I’m fortunate – for now. I take very few medications, in as tiny dosages as possible, and even my Over-The-Counter drugs are limited in scope and even more so, lately.
Exit Stage Right, Motrin which did wonders for my back.
Yes, I take vitamins. Yes, I do everything I can to eat right. But I sure would like to think that “polypharmacy” means a convenient drugstore on every corner, complete with an old-style soda fountain for a little charm.
But not so lucky!
Apparently, we’re talking about the potentially confusing cocktail of both prescription and OTC drugs – generally used at the recommendation of our physicians – and the way they may work in concert (to our detriment), and without our knowledge. Yikes, indeed!
A recent article in the New York Times Well Blog mentions the term “polypharmacy” and I admit, while applicable, it sends chills up and down my spine. Huh… Will I need a medication for that?
In its mention of drugs which may compromise cognitive function, the author writes:
… dozens of painkillers, antihistamines and psychiatric medications — from drugstore staples to popular antidepressants — can adversely affect brain function, mostly in the elderly.
Research Into Common Drug Interactions
The article goes on to list the category of drugs (anticholinergics) which produce side effects negatively affecting memory, and with cumulative impacts.
Citing a variety of compelling studies, the article continues:
“There’s not much doubt about this,” said Dr. William Thies, chief medical and scientific officer for the Alzheimer’s Association, adding that studies from large clinics that treat people with memory disorders have shown that up to 25 percent of the patients who seek help have reversible disorders, including those caused by polypharmacy — taking a combination of medications, some of which may have anticholinergic activity.
Personally, I’m glad that research is taking place, and who knows what links (if any) may be made between these cognitive effects and the onset of dementia.
Still, I worry about our overarching dependency on medication, or expectancy that there is a pill for every ill. It’s bad enough that women are routinely prescribed antidepressants as a quick-fix to whatever ails us. (And men as well – in an effort to dull the collective consciousness into submission?)
And the way generic medications are switched in and out – sometimes without our awareness and impacting their effectiveness? Another worrisome reality. Personally, I’m a little “over” it.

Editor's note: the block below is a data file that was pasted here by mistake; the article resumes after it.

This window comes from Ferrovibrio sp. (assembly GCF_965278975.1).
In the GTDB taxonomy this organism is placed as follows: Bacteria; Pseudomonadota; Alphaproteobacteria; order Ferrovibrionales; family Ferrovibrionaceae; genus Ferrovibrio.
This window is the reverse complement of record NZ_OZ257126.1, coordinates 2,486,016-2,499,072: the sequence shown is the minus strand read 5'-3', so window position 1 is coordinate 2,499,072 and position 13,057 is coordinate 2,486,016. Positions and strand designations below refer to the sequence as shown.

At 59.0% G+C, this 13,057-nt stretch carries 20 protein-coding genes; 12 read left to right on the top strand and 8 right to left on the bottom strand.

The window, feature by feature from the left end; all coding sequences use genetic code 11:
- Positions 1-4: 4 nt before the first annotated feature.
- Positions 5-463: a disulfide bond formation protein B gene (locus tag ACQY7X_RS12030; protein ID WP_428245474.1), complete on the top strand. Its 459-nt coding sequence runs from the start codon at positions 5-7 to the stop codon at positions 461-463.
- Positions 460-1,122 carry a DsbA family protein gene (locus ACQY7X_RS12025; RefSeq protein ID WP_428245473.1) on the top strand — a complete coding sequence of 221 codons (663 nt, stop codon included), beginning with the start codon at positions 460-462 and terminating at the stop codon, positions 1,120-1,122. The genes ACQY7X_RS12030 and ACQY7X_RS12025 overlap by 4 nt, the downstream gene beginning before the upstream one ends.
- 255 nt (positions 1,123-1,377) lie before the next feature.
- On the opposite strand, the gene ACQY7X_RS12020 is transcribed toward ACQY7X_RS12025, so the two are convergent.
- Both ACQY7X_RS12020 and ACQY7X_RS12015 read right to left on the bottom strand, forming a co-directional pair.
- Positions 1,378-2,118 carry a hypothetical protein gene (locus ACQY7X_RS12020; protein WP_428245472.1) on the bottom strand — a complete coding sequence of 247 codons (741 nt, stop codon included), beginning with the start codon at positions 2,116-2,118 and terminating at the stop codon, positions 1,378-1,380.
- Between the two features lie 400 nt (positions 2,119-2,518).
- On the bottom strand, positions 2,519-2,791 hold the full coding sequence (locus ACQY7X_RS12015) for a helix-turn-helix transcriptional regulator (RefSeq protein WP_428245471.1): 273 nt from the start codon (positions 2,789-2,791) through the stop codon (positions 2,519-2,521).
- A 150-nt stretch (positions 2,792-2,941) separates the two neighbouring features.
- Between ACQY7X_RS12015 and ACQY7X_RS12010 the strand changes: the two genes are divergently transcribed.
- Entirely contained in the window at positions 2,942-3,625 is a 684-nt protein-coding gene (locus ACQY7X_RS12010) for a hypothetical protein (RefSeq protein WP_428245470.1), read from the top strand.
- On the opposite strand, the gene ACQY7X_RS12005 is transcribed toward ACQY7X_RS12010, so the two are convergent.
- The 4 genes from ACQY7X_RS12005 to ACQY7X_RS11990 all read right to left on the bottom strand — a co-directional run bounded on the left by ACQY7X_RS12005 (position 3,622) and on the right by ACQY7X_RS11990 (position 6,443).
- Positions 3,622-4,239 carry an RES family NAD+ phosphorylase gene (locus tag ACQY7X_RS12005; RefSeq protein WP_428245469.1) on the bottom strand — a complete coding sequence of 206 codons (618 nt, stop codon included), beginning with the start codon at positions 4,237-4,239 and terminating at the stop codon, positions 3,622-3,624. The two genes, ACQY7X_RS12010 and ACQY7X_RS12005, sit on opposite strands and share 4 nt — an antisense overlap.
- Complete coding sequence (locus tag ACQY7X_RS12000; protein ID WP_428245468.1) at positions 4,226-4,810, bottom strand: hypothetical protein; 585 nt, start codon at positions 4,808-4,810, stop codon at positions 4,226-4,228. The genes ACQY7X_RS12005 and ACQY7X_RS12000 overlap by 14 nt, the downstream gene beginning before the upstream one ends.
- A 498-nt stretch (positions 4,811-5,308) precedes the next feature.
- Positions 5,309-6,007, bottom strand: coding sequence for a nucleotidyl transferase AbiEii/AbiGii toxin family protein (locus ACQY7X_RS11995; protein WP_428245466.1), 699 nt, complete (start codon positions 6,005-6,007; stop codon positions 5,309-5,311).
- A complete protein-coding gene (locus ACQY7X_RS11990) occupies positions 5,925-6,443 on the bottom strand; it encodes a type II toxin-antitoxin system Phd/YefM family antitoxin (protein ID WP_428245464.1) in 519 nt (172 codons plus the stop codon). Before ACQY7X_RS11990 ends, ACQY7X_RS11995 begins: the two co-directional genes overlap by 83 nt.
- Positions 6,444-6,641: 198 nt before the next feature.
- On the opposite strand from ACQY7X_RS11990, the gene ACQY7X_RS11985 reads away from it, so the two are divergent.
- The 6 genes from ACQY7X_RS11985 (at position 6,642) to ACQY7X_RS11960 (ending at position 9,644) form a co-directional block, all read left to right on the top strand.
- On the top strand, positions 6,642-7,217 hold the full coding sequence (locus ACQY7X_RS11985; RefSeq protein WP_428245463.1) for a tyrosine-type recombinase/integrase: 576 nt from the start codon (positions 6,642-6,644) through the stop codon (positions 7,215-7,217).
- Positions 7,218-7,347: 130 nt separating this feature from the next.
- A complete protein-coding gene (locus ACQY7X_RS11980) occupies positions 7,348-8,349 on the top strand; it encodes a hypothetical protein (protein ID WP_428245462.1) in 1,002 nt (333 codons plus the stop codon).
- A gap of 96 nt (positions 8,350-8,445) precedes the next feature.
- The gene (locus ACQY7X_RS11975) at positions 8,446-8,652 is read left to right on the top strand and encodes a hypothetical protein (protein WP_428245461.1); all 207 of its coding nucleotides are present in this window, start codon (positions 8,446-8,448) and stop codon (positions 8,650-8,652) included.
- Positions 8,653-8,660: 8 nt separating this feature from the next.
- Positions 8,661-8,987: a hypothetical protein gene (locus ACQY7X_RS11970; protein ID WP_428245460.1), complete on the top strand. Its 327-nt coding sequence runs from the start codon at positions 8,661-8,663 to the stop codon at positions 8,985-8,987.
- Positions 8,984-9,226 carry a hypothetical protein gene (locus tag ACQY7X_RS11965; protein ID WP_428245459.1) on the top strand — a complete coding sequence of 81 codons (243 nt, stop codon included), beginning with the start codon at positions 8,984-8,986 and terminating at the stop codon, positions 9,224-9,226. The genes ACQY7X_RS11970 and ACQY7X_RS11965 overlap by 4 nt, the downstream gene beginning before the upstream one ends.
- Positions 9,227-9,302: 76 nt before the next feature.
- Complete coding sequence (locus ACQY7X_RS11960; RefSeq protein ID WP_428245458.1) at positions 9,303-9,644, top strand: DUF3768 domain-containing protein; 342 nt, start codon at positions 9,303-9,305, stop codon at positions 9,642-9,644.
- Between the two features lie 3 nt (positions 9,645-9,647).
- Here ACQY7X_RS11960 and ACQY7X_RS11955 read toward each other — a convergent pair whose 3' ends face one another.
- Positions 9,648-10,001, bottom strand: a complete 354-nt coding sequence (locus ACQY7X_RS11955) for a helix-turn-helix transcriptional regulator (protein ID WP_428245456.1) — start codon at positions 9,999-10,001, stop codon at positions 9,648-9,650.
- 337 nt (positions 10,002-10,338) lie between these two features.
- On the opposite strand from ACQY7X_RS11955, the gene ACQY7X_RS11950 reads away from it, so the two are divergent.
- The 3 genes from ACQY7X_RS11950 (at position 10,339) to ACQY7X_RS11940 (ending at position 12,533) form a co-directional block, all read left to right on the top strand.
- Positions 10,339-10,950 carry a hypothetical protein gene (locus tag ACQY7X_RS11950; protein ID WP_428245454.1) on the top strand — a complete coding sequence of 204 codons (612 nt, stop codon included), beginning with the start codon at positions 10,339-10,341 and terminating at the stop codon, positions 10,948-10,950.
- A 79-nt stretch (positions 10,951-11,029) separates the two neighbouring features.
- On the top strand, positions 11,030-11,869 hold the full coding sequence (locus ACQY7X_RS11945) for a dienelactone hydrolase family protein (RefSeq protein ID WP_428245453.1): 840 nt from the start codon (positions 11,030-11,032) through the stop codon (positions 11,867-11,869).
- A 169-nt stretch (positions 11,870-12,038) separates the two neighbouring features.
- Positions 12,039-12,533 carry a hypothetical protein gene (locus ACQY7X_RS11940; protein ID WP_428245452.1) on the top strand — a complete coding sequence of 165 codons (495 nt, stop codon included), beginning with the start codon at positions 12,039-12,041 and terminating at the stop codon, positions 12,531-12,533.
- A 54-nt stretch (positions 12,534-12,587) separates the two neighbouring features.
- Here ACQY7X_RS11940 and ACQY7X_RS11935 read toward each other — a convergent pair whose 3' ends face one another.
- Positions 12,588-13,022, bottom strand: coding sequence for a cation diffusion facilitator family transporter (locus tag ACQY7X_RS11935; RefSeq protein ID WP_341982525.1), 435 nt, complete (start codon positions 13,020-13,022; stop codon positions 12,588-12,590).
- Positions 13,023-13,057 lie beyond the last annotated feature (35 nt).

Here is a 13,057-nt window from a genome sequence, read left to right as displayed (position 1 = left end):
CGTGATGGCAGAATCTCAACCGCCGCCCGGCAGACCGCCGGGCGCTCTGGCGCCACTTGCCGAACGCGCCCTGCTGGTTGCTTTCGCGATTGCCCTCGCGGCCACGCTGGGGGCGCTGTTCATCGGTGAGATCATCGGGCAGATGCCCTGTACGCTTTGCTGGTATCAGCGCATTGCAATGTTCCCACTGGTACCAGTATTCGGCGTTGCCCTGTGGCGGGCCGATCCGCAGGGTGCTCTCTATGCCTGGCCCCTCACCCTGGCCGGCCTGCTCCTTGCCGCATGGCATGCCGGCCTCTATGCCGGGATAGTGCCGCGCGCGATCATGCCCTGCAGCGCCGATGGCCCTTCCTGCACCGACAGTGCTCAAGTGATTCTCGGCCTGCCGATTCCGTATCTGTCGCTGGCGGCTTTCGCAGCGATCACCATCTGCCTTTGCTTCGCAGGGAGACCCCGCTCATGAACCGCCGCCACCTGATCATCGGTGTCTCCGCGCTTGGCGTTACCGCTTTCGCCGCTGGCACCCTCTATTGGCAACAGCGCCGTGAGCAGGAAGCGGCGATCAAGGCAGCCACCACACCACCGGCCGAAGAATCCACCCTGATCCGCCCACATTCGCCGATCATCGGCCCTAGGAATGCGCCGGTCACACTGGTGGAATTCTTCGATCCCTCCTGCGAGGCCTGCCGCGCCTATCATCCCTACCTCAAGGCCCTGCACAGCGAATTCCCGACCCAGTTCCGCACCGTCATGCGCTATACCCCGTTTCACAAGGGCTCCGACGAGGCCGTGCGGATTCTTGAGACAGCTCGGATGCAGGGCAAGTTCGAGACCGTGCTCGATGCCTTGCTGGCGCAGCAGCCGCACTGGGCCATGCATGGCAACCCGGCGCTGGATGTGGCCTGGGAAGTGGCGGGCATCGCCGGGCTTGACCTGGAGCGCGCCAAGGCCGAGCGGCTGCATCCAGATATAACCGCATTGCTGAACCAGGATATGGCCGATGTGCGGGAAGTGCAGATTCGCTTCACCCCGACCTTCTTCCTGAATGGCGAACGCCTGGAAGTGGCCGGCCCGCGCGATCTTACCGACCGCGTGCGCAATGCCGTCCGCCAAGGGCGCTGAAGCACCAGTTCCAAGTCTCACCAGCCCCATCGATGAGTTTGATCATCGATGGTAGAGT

Polypharmacy does seem like an apt term for the use of multiple drugs and spotlighting their potential interactions. I fully understand that meds help save lives, and often, physicians are doing the only thing they can in prescribing them.
Still, the article reminds us that researchers are discovering alarming side effects, and in so doing, perhaps we will develop or consider additional options.
Scare Tactics in Advertising
Believe me – I’m all for pain medications when required, and OTC drugs that make sense. And no, I’m certainly not looking to say what makes sense for you – anymore than I want you to say what makes sense for me.
But I resent the scare tactics used in advertising, particularly pertaining to potential health conditions. Do we even realize how many times a day pharmaceutical ads are bombarding our eyes and ears?
Sometimes our bodies hurt, don’t work the way we think they should, or refuse to sleep. Isn’t that the body telling us something is wrong, and we ought to listen?
Sometimes, our minds (or “hearts”) ache. The emotions are real, and the potential physical damage may be as well. We’re sad, we’re angry, we’re lethargic, we’re depressed. We have emotions to process and likely – changes to make – if we can.
And no, I’m not including the clinically depressed or chemically imbalanced, any more than I would ever say “never” to taking a medication for any diagnosed condition.
But I will vehemently express the following opinion: Anesthetizing our awareness is not a solution to the challenges of a social, political, and economic landscape which should be looking to cure its systemic diseases – rather than band-aid the symptoms.